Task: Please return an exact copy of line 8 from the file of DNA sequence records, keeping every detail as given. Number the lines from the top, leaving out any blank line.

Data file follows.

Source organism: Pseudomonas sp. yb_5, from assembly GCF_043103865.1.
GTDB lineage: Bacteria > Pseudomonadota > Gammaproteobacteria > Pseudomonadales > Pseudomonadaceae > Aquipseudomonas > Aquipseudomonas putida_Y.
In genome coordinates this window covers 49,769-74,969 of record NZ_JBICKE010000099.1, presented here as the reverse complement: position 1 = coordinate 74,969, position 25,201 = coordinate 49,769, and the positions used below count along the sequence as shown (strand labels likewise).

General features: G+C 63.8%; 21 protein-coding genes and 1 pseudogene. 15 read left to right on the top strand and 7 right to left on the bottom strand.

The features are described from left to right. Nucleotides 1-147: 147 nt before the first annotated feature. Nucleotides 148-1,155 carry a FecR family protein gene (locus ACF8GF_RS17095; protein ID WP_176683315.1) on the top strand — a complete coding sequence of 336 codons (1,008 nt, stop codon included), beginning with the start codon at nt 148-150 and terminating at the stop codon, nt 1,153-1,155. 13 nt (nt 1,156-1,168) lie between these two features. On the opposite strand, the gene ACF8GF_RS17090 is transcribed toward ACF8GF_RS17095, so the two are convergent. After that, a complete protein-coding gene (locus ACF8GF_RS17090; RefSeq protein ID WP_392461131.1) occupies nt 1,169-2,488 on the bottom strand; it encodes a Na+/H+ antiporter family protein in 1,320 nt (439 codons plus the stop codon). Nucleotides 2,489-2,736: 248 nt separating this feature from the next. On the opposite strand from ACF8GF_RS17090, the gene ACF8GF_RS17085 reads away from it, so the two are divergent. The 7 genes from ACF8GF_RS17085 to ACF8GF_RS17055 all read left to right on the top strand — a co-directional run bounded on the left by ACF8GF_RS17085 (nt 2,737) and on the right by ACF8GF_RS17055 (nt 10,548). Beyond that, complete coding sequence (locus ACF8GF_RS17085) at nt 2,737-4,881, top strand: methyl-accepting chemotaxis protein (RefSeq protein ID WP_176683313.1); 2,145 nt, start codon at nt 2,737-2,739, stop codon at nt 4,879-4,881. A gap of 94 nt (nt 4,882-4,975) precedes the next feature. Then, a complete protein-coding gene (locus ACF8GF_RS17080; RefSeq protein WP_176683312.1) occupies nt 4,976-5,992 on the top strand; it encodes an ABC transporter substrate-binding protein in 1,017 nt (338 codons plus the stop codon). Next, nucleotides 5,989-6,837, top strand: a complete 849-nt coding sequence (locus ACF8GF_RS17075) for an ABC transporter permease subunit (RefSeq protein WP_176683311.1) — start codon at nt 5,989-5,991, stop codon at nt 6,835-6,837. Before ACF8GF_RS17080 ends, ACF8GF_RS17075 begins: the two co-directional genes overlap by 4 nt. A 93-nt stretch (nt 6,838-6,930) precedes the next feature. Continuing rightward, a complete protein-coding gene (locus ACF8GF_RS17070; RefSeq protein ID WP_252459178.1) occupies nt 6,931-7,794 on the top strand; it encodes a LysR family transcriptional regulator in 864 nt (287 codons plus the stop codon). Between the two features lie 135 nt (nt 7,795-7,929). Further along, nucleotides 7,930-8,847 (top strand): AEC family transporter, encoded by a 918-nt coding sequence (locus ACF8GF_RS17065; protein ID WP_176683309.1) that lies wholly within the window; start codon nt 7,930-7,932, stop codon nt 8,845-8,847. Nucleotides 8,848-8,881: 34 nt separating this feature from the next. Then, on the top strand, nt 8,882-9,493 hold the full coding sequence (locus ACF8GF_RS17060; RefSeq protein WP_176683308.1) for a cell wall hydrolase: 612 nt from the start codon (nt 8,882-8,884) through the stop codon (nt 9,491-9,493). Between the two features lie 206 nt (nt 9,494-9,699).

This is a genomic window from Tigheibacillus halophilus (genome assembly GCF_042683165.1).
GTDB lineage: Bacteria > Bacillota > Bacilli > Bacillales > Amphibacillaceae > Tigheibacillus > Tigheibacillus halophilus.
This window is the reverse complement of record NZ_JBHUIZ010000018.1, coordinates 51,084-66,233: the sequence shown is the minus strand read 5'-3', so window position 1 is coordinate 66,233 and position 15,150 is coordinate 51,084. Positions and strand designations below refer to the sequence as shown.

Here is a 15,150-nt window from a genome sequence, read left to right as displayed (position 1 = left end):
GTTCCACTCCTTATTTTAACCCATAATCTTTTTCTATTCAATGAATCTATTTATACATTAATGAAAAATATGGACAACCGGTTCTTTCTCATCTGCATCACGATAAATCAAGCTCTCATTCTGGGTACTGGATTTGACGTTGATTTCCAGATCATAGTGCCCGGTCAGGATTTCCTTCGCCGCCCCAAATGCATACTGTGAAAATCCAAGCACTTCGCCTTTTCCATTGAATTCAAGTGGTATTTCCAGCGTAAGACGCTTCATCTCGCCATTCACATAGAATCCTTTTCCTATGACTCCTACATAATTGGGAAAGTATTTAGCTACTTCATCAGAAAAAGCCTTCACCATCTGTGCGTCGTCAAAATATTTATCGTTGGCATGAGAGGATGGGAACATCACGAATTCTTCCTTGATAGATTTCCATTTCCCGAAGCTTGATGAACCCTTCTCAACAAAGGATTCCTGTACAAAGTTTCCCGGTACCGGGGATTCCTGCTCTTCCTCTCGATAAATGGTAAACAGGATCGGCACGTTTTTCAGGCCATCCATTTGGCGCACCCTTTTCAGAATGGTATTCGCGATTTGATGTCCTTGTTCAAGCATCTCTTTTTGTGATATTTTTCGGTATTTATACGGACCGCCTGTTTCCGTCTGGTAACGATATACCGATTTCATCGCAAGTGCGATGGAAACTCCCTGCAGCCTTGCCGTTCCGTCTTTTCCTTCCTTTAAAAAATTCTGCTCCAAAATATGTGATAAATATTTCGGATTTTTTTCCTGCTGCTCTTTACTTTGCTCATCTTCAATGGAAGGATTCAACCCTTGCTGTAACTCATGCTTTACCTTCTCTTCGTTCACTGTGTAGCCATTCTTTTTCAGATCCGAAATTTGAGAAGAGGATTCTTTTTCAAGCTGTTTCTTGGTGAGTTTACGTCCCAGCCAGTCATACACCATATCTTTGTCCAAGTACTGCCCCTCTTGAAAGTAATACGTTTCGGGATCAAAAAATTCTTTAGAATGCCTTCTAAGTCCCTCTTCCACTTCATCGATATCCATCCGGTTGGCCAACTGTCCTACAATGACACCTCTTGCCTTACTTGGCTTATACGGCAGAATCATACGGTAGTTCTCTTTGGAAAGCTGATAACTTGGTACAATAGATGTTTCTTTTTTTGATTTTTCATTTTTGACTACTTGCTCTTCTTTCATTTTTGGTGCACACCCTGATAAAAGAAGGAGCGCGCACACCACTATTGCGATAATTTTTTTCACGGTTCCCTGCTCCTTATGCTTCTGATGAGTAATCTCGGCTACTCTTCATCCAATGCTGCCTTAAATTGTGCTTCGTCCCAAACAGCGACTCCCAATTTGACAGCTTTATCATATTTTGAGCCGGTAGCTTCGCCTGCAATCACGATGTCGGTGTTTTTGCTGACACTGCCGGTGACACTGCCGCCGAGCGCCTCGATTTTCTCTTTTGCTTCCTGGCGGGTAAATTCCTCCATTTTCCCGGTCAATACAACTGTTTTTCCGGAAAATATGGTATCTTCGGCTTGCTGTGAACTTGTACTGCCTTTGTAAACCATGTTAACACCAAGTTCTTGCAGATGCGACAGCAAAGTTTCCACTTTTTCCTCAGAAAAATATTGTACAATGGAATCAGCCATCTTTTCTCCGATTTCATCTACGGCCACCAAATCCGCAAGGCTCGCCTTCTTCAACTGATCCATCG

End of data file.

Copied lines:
This window is the reverse complement of record NZ_JBHUIZ010000018.1, coordinates 51,084-66,233: the sequence shown is the minus strand read 5'-3', so window position 1 is coordinate 66,233 and position 15,150 is coordinate 51,084. Positions and strand designations below refer to the sequence as shown.